WSRN-S Barbados hosts Water Sector Resilience Symposium — caribbeanclimate

PRESS RELEASE – Belmopan, Belize; November 20, 2019. – The Caribbean Community Climate Change Centre (CCCCC), in collaboration with the Barbados Water Authority (BWA) and the University of South Florida (USF) is hosting the Water Sector Resilience Symposium during the Ministry of Energy & Water Resources’ Renewable Energy Expo on 22nd November 2019…(click on the link below to read the full release.

via WSRN-S Barbados hosts Water Sector Resilience Symposium — caribbeanclimate

Optimizing Indoor and Outdoor Water Conservation

With the upcoming dry season being one of the most difficult times in ensuring an adequate water supply it is important for us to know how to efficiently and effectively conserve our available resources, which can be shared with our various stakeholders. The 2 for 1 special on-demand webcast below is the ideal opportunity to ensure our available water supply is maximized in such a time. Please see below for further information and the link to enroll for the course, which is being offered at 99.00 (US Dollars).

COURSE DESCRIPTION

Course 1 – Grow Green and Save Blue – Optimizing Outdoor Water Conservation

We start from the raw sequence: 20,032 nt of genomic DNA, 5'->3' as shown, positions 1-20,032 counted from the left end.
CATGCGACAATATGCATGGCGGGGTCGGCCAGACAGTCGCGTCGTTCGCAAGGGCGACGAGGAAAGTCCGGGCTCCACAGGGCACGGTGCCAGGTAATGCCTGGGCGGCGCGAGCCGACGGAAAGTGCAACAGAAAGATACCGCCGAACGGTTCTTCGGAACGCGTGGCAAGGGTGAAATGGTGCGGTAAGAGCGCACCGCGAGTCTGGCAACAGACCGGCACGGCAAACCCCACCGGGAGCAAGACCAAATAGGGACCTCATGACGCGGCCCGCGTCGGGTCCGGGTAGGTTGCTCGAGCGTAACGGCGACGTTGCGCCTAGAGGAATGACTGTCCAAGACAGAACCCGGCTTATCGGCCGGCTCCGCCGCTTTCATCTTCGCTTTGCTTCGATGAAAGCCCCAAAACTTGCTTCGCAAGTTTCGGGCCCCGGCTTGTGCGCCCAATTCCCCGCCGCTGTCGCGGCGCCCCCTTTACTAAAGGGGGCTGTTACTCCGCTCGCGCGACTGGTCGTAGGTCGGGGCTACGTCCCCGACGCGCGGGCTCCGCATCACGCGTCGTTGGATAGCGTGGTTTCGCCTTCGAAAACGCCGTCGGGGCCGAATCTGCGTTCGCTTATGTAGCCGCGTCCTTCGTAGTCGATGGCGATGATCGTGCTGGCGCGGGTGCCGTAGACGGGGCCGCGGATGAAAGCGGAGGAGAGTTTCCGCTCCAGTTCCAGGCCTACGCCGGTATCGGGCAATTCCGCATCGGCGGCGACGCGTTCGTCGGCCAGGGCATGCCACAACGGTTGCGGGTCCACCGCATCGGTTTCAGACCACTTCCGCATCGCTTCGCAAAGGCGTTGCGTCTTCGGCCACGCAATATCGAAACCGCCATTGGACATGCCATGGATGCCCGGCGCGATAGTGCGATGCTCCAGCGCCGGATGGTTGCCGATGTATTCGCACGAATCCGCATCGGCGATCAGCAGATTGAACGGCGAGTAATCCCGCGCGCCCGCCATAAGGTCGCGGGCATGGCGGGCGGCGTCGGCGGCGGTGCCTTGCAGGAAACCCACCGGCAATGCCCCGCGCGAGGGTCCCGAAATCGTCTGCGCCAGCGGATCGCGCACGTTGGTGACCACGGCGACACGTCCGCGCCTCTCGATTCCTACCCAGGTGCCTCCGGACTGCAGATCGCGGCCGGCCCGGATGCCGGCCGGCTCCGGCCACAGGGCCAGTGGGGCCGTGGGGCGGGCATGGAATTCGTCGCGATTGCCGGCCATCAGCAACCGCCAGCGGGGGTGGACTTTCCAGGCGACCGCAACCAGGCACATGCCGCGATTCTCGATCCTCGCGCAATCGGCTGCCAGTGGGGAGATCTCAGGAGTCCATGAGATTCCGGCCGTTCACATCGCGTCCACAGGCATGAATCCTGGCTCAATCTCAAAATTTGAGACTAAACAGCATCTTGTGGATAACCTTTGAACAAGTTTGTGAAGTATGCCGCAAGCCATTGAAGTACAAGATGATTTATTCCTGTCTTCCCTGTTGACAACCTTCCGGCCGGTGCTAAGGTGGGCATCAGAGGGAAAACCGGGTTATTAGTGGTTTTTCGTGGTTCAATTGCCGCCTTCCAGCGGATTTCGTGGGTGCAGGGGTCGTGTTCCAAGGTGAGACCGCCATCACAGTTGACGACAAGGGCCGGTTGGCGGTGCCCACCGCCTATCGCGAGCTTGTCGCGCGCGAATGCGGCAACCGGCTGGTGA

Water conservation can be a challenge, and just the concept of conservation can strike fear into the hearts of those preferring lush green landscapes over rocks, cacti, and synthetics. If you are considering an outdoor program in your area or are dealing with similar challenges, join EPA WaterSense 2010 Irrigation Partner of the Year, Judith Benson, to explore water conservation methods and irrigation system efficiency techniques.

Join Benson to find out what others have in their water conservation toolbox as we review successful water efficiency programs nation-wide. Through discussion, gain insight into program development, site assessment, and monitoring data, plus tips for picking the best management practices in your area. We’ll also discuss recommendations for implementing an outdoor plan and explore ways to take advantage of utility programs.

Our goal is to provide you with useful information in implementing an outdoor water conservation program or expanding offerings to your region. Outdoor water use can be complicated. We’ll share insights into current technology and management of these systems that can provide relatively immediate relief in lowering outdoor water consumption.

Learning Objectives:
Webcast attendees can expect the discussion and education of the following learning objectives.

  • Soil-Plant-Water Relationship
  • Advanced Technology
  • Best Management Practices
  • Outdoor Water Conservation Programs
  • Data Monitoring and Sharing

Course 2 – Beyond the Drip – Improving Indoor Water Efficiency, Planning, and Implementation